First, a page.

Local Lung Cancer Advocate Travels to Washington, D.C. to Urge Lawmakers to Support Lifesaving Research and Public Health Funding

Patricia Franklin, a nurse practitioner, will join volunteers from across the nation to ask members of Congress to take action to end lung cancer

Traskwood resident and lung cancer advocate, Patricia Franklin, will travel to Washington, D.C. to meet with her members of Congress during the American Lung Association’s LUNG FORCE Advocacy Day on March 20. As a part of the nationwide event, Franklin will join more than 40 other people across the country who have been impacted by lung cancer to ask lawmakers to support $51.3 billion in research funding for the National Institutes of Health (NIH) and $11.6 billion in funding for the Centers for Disease Control and Prevention (CDC).

Lung cancer changed the trajectory of Franklin’s life. In February 2008, her mother suddenly began losing weight and became fatigued. She had quit smoking more than twenty years prior and was hospitalized thinking it was pneumonia. After a biopsy discovered it was lung cancer, she developed blood clots and passed away 19 days after she had entered the hospital.

“We were all devastated by the speed of it all,” Franklin recounted. “My dad had just gone through a knee replacement and his life changed forever, as she died while he was in rehab.”

In 2010, Franklin became a nurse practitioner working with patients with lung cancer, and in 2014, she helped launch a lung cancer screening program in her hospital. Knowing the importance of screening, she encouraged her older sister who smoked to get screened. The scan discovered the cancer early, and she had a minimally invasive surgery. Her sister has been cancer free for five years and quit smoking the day she saw her surgeon.

Franklin added: “As a nurse practitioner working with patients with lung cancer, and later the lung cancer screening program, my emotions were raw at times remembering my journey with my mother. But it’s become my passion to see lung cancer caught early and to discuss smoking cessation with all who need it. Saving lives is the priority.”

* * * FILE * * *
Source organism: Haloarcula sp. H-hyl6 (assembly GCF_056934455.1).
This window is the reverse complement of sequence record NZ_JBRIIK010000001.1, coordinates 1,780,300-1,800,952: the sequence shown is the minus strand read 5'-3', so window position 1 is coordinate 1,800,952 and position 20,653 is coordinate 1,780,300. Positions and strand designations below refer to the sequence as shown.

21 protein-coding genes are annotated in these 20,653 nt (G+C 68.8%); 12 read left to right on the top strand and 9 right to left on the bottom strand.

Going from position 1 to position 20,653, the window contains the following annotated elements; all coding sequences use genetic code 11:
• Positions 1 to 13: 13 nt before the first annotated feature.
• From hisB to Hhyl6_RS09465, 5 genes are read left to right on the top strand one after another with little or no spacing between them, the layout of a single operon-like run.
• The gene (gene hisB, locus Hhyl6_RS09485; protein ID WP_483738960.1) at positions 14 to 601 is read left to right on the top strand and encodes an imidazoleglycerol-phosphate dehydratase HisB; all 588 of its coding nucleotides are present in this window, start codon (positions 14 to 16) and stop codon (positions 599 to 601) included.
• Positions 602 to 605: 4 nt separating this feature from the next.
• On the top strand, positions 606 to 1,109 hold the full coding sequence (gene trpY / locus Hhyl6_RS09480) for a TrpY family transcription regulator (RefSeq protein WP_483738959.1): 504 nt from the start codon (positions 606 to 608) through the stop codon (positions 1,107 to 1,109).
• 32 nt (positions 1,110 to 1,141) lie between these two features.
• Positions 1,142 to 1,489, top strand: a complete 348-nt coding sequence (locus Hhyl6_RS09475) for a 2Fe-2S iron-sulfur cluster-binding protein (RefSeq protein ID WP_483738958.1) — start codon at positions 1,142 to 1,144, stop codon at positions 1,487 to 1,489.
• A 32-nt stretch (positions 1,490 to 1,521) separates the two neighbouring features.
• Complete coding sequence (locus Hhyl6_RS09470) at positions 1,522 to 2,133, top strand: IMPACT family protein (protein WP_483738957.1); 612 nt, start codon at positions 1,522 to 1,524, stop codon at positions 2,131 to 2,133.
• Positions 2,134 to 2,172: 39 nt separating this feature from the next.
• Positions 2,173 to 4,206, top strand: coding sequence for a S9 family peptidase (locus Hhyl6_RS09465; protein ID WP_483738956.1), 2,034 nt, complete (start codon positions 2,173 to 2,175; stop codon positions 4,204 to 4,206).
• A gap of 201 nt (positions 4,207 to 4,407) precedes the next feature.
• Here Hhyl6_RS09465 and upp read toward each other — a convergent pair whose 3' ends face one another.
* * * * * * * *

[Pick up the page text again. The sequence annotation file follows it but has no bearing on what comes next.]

During Advocacy Day, Franklin will speak with her U.S. senators and representative to share her personal experiences with lung cancer and explain why investments in public health and research funding are important to her.

Thousands of LUNG FORCE Heroes from across the country have raised their voices since 2014 to urge their members of Congress in Washington, D.C., to support robust, sustainable and predictable federal funding increases for lung cancer research, prevention, as well as quality and affordable healthcare. LUNG FORCE Heroes have succeeded in helping increase NIH lung cancer research funding by over 130% since the inception of LUNG FORCE in 2014. NIH has also funded research that has led to new treatments that are saving lives today. Since 2016, over 50 new therapies have been approved by the FDA to treat lung cancer – giving life and hope to those impacted by this disease.

Franklin encourages others in Arkansas to advocate for lung cancer research and healthcare protections by contacting their members of Congress, which they can do at Lung.org/AdvocacyDay. Learn more about Patricia Franklin’s story and the LUNG FORCE initiative at LUNGFORCE.org.

For more information, contact:

Victoria O'Neill
(312) 273-5890
[email protected]

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